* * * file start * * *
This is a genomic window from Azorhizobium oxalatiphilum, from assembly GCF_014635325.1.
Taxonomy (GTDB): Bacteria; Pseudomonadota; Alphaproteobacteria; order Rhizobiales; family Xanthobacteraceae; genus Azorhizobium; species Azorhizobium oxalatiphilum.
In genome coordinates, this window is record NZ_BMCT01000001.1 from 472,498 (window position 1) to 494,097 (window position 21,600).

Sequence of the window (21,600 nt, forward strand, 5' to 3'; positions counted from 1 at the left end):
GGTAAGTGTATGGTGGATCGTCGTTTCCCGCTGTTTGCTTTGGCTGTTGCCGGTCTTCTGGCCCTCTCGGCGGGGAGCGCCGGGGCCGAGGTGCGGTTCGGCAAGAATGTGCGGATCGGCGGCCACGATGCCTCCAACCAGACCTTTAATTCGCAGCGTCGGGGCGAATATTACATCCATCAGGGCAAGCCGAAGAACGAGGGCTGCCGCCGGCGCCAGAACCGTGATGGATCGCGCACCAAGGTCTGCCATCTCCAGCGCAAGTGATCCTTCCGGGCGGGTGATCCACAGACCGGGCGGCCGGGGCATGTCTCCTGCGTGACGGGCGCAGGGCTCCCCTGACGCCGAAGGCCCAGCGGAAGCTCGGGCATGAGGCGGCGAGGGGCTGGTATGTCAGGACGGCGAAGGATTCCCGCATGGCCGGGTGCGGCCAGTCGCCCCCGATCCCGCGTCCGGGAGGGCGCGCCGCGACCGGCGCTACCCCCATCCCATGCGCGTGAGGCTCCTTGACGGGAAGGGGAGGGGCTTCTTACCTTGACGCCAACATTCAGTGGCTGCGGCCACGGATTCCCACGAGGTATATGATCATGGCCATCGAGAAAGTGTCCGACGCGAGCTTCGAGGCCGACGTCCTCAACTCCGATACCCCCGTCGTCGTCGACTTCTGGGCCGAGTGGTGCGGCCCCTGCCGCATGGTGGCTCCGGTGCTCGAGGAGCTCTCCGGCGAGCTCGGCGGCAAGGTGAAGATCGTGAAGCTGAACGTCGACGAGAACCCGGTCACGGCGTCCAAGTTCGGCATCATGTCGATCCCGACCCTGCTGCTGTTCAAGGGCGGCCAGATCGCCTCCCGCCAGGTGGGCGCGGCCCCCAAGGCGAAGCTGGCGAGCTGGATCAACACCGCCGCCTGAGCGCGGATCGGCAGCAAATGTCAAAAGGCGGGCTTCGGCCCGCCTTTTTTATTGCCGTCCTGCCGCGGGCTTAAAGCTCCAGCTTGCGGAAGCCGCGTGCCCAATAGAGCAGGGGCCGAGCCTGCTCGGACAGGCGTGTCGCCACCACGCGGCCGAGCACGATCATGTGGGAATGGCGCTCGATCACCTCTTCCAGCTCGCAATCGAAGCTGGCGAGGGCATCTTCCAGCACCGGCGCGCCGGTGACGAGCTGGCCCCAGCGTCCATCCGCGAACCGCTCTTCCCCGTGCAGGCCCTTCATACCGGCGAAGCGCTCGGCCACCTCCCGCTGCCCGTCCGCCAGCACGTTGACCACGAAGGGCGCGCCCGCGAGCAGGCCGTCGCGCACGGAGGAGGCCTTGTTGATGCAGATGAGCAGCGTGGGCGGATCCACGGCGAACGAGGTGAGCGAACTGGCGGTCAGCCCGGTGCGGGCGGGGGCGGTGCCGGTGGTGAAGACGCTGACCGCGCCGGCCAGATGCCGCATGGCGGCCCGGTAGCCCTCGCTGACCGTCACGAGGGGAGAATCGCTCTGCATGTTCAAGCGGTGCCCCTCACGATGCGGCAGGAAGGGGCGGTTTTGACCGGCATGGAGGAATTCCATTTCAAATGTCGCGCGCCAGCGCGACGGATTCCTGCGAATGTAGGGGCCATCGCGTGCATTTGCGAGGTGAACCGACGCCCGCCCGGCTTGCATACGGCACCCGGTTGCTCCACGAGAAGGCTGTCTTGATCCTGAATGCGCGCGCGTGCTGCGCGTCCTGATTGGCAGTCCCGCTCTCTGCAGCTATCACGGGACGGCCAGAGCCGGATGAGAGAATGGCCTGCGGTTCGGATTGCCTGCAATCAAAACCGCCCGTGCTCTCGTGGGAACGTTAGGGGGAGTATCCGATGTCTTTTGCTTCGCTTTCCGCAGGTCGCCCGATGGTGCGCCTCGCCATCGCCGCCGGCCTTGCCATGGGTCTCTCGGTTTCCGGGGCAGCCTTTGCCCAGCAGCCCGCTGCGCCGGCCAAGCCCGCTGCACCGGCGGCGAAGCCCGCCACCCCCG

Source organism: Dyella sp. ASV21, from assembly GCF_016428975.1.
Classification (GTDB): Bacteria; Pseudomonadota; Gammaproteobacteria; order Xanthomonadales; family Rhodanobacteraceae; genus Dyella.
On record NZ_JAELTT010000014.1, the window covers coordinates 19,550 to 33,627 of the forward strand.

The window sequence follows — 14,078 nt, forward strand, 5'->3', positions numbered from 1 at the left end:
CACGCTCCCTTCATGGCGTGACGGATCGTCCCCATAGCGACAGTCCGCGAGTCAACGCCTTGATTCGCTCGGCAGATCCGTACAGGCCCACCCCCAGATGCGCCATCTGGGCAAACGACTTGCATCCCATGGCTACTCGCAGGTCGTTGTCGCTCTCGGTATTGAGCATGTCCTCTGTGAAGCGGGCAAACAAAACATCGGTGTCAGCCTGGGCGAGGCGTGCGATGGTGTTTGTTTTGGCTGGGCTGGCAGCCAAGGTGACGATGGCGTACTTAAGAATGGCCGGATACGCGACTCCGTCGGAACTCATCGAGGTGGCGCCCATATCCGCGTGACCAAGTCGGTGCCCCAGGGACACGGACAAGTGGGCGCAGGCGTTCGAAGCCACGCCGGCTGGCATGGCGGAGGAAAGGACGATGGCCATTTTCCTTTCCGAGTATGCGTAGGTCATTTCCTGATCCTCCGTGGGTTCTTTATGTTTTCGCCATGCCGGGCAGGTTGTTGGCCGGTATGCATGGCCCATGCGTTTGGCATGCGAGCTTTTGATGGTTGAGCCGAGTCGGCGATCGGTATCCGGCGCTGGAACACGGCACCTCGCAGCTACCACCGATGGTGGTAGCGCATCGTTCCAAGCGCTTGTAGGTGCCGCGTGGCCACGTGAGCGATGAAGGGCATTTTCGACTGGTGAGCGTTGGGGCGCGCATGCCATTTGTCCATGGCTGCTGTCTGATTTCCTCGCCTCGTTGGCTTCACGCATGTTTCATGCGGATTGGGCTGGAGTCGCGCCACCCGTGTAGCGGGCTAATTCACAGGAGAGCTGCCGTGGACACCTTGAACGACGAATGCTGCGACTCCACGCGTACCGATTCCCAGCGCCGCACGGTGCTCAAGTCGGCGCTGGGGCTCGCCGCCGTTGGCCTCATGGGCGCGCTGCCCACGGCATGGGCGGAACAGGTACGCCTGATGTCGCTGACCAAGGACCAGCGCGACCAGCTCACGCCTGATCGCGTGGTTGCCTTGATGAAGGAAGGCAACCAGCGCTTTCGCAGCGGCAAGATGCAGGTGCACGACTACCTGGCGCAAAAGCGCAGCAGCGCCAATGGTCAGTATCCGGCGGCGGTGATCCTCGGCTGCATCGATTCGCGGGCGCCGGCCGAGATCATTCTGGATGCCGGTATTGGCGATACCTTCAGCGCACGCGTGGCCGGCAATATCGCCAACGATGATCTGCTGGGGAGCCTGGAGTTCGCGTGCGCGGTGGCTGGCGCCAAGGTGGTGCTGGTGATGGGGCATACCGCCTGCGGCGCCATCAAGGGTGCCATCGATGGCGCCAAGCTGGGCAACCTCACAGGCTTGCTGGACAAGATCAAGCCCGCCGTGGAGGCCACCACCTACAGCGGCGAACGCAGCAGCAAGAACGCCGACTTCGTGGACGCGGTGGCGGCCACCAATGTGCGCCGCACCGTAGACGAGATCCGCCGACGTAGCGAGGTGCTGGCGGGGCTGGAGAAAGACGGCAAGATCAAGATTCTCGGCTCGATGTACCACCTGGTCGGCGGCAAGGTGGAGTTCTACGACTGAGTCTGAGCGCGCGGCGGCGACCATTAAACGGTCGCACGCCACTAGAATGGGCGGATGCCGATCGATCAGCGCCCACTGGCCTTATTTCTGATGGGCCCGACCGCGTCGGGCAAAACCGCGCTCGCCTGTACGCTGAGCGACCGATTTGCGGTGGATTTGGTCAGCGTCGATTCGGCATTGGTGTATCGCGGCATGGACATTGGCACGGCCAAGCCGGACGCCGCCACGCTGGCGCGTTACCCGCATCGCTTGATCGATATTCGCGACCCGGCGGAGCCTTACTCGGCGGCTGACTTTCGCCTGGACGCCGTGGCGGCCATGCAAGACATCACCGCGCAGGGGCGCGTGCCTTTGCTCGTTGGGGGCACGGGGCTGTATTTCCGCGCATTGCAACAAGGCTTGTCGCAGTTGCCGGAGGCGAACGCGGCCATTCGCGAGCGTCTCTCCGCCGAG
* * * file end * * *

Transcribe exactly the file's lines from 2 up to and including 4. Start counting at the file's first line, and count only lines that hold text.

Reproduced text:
Taxonomy (GTDB): Bacteria; Pseudomonadota; Alphaproteobacteria; order Rhizobiales; family Xanthobacteraceae; genus Azorhizobium; species Azorhizobium oxalatiphilum.
In genome coordinates, this window is record NZ_BMCT01000001.1 from 472,498 (window position 1) to 494,097 (window position 21,600).

Sequence of the window (21,600 nt, forward strand, 5' to 3'; positions counted from 1 at the left end):